How have you integrated the arts into your core curriculum? 

“One of my favorite ways that we have integrated art into the curriculum was by doing character sketches of the book Holes. Groups of students were assigned to work together to sketch what the character might look like and to use their personality and other character traits to fill in the background. I definitely had some kids take more artistic license with their characters… but it was still very fun and whenever we pass their posters out in the hall, they beam with pride.”


If you could recommend one children’s book, what would it be and why? 

“I honestly love the book Holes, maybe it’s because I got to read it when I was a kid myself and loved it then, but being able to teach about it and get my students to really think about the overarching theme of luck, destiny, and chance, has been so fun and each student has had such unique perspectives to contribute to the discussion.”

What are your best tips for avoiding burnout? 

“It’s probably not the healthiest, but after a hard day, I reward myself by going to the local soda shop (shoutout to Soda Fixx!) and get a pop and one (or two) of their delectable stuffed rice crispy treats to eat on my commute home. If that doesn’t work, I call my dad and make him listen to my complaints.”

Who influenced you most to choose a career in education?

“All of the kids I’ve been so lucky to meet and teach are my biggest inspirations. At one of the schools I worked at, I was shown Rita Pierson’s TEDTalk, “Every Kid Needs a Champion,” and I really took that to heart. I get so much from these kids, and they deserve to have someone looking out for them and their needs. I’m not calling myself a “champion” by any means, but I’ll fight for these kids’ rights any day.”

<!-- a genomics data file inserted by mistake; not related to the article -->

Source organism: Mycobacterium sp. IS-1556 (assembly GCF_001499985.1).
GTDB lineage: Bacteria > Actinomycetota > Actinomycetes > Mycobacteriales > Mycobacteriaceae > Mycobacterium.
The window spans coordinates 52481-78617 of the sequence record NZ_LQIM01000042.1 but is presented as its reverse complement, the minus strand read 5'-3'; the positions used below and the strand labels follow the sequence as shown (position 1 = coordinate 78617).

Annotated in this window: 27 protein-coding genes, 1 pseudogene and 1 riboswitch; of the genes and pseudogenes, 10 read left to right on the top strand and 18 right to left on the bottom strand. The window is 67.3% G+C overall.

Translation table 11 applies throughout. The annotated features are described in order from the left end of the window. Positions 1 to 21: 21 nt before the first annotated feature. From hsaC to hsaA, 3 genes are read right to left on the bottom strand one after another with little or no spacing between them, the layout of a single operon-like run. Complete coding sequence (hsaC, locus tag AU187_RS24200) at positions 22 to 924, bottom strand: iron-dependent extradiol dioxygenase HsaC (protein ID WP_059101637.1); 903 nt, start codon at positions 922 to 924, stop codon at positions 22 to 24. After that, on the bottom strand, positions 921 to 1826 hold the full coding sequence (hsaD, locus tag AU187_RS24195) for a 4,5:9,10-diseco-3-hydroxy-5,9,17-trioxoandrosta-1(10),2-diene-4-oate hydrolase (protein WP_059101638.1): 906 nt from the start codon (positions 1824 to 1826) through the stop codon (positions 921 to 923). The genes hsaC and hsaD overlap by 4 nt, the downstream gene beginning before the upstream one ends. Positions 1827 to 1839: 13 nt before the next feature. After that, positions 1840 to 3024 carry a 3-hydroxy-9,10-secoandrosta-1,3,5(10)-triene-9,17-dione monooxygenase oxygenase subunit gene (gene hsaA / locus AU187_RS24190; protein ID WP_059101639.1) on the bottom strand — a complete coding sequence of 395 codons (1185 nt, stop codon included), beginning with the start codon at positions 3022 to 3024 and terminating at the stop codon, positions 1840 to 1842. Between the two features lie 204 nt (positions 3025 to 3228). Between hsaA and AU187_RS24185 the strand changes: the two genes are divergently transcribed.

Thanks, Haley for the great tips and insight you had for us today. I think we all should consider a soda after a hard day of teaching, we deserve it! Come back next week for our next Feature Friday where we are privileged to hear from Kim Anderson, an educator, and administrator. 

Feature Friday: Bobbie Murphy

Welcome to Feature Friday! Where we showcase a new teacher each week in an interview. For past Feature Friday interviews, go here

Today’s Feature Friday is highlighting Bobbie Murphy, a sixth-grade teacher in Utah. Bobbie says that her favorite part of teaching sixth-grade is that “I can have a personality with them. I love that I can share the things I like, and I can relate to them in more realistic ways.” Here’s what Bobbie has for us today:

What is one of your favorite ways to utilize technology in the classroom? 

“I love to use Digital Escape rooms, and I am super excited because I should be getting an Apple TV soon which will help me to not be tied to my cords to teach.”

How have you integrated the arts into your core curriculum? 

“I love to allow my students time to create using various supplies, or to plan activities where they can be creative like creating a shield during medieval times unit or to create something that would prevent an ice cream sandwich from melting.”

If you could recommend one children’s book, what would it be and why? 

“One of my most favorite books to read to my students is Out of my Mind. This book teaches students that they need to be more inclusive of others because the main character has a disability.”

What do you wish someone would have told you in your first year teaching? 

“I wish they would have told me how much I would grow to LOVE my students, and that I would be so incredibly exhausted for the first few weeks of school.”